Slightly smaller than a standard Graco PNP, the 19 lb PNP Jetsetter fits in its included backpack (in a small enough package to carry on to most planes, in case you don’t want to risk checking it). It has some unique features, including a domed canopy to create shade when using it outside (or for keeping it dark in a room without proper shades (amiright??)), a vibrating bassinet for newborns, and a portable changing pad.
Hi Marisa! We had a cheap one we bought in Latvia and while I wouldn’t say it was ideal, it still did the job. The big question in Europe is really how much you want to prioritise something which will handle the streets well versus how much weight and bulk you want to carry while moving around and being constantly stuck carrying it up stairs. I personally would still go with a lightweight travel option but it is going to be rough on cobblestoned streets.
Don’t rely on baggage handlers to treat your car seat with kid gloves. Car seats are easy to lift and toss, often treated as oversized baggage, and are sometimes left on a rainy or snowy jetway as items are loaded into the cargo hold. One way to save some wear and tear is to gate check your car seat (on most airlines it will be returned to you at your destination gate). You’ll also want to make sure that your car seat is adequately protected before you check it. Packing it back in the original car seat box is the gold standard, but most people don’t have it on hand. Instead, look for a sturdy, water-resistant bag and pad the seat with heavy jackets or other soft items if space allows. In a pinch, a sturdy, 60-gallon garbage bag will protect your car seat from rain or grime.
Our verdict – we love our Mountain Buggy Nano. It really is a dream to use and definitely the best travel pram we have come across in our search. It has given us easy travel across Europe, the Dominican Republic, and the USA, plus of course many local adventures around Australia. We don’t have to worry about overweight luggage or oversize. Nor do we have to stress about it getting lost as checked baggage since we can use it right up to the boarding gates, fold it down, put on the cover and carry it on board to the overhead locker!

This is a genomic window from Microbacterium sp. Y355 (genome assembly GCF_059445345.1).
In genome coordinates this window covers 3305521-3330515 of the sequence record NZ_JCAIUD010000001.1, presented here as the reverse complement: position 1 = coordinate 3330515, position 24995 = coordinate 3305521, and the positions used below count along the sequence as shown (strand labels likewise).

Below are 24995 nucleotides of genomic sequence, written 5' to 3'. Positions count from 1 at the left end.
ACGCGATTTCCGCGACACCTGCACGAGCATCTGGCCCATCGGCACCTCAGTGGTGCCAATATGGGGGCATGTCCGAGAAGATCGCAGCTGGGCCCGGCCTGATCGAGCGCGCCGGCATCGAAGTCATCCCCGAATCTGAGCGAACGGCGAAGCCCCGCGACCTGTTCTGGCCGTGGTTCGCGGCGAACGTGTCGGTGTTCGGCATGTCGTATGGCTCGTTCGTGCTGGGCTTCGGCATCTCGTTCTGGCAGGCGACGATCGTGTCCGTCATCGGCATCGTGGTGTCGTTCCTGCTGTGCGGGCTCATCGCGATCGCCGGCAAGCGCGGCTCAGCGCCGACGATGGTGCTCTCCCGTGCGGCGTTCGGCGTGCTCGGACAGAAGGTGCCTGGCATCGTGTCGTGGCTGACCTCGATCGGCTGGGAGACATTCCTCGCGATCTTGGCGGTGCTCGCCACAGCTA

I’m going to say also that these clever little pocket rockets aren’t just travel prams. I’ve chosen them because they can be used as your every day pram as well – they’re perfect for small cars, zipping around the supermarket, squeezing onto public transport, if you have limited space for storing a pram, or need a super light pram for lifting in and out of the car.
“I loved pushing the stroller,” raved one of our testers. “It was super smooth and barely needed any effort. My son seemed to be pretty comfortable in it as well. He even took a nap in it.” One reviewer, who used this stroller in New York City, loved that it handled different terrains — from sidewalks to subway platforms — with ease. In terms of negatives, our testers thought that the stroller’s carrying strap was uncomfortable.
This stroller folds down compactly which makes it easy to put in the back of the car and parents will love the height adjustable handle. Other features include a multiple position sun canopy, cool baby wicking fabric, multiple position recline including full layback, forward or parent facing seat options, 5 point harness with removable harness pads, cocooning boot cover and a large, under stroller storage basket.